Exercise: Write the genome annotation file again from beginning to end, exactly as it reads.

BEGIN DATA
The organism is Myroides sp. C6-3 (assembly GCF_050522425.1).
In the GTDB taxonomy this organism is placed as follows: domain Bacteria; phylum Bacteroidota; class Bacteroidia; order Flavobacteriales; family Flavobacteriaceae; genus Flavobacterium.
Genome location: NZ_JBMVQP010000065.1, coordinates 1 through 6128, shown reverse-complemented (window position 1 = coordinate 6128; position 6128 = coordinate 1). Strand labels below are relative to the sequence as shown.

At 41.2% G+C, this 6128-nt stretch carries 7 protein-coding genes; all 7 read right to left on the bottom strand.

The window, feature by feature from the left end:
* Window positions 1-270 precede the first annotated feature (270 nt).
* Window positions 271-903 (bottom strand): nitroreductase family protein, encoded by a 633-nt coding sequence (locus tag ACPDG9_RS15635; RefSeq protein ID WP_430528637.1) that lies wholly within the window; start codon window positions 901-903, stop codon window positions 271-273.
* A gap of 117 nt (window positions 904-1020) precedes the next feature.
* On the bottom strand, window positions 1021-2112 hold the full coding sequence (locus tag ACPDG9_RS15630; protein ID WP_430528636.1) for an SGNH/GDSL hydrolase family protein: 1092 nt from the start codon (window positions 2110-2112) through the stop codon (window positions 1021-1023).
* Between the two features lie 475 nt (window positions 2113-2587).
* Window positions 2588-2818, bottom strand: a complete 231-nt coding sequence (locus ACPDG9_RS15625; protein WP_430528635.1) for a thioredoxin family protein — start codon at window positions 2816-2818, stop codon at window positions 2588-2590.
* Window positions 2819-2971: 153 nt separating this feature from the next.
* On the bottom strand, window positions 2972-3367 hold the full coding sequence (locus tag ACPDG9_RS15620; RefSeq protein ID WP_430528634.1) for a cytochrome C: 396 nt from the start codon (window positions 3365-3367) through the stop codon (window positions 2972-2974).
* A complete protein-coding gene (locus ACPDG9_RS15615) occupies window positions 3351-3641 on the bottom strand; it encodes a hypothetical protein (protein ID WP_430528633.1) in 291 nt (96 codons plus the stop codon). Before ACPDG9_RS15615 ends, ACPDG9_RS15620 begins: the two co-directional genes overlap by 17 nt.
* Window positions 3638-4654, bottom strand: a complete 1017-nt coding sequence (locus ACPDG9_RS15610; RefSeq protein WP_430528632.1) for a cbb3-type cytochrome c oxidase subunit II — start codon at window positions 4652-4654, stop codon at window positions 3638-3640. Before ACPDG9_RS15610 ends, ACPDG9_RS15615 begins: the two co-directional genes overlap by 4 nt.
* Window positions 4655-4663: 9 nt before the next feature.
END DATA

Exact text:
The organism is Myroides sp. C6-3 (assembly GCF_050522425.1).
In the GTDB taxonomy this organism is placed as follows: domain Bacteria; phylum Bacteroidota; class Bacteroidia; order Flavobacteriales; family Flavobacteriaceae; genus Flavobacterium.
Genome location: NZ_JBMVQP010000065.1, coordinates 1 through 6128, shown reverse-complemented (window position 1 = coordinate 6128; position 6128 = coordinate 1). Strand labels below are relative to the sequence as shown.

At 41.2% G+C, this 6128-nt stretch carries 7 protein-coding genes; all 7 read right to left on the bottom strand.

The window, feature by feature from the left end:
* Window positions 1-270 precede the first annotated feature (270 nt).
* Window positions 271-903 (bottom strand): nitroreductase family protein, encoded by a 633-nt coding sequence (locus tag ACPDG9_RS15635; RefSeq protein ID WP_430528637.1) that lies wholly within the window; start codon window positions 901-903, stop codon window positions 271-273.
* A gap of 117 nt (window positions 904-1020) precedes the next feature.
* On the bottom strand, window positions 1021-2112 hold the full coding sequence (locus tag ACPDG9_RS15630; protein ID WP_430528636.1) for an SGNH/GDSL hydrolase family protein: 1092 nt from the start codon (window positions 2110-2112) through the stop codon (window positions 1021-1023).
* Between the two features lie 475 nt (window positions 2113-2587).
* Window positions 2588-2818, bottom strand: a complete 231-nt coding sequence (locus ACPDG9_RS15625; protein WP_430528635.1) for a thioredoxin family protein — start codon at window positions 2816-2818, stop codon at window positions 2588-2590.
* Window positions 2819-2971: 153 nt separating this feature from the next.
* On the bottom strand, window positions 2972-3367 hold the full coding sequence (locus tag ACPDG9_RS15620; RefSeq protein ID WP_430528634.1) for a cytochrome C: 396 nt from the start codon (window positions 3365-3367) through the stop codon (window positions 2972-2974).
* A complete protein-coding gene (locus ACPDG9_RS15615) occupies window positions 3351-3641 on the bottom strand; it encodes a hypothetical protein (protein ID WP_430528633.1) in 291 nt (96 codons plus the stop codon). Before ACPDG9_RS15615 ends, ACPDG9_RS15620 begins: the two co-directional genes overlap by 17 nt.
* Window positions 3638-4654, bottom strand: a complete 1017-nt coding sequence (locus ACPDG9_RS15610; RefSeq protein WP_430528632.1) for a cbb3-type cytochrome c oxidase subunit II — start codon at window positions 4652-4654, stop codon at window positions 3638-3640. Before ACPDG9_RS15610 ends, ACPDG9_RS15615 begins: the two co-directional genes overlap by 4 nt.
* Window positions 4655-4663: 9 nt before the next feature.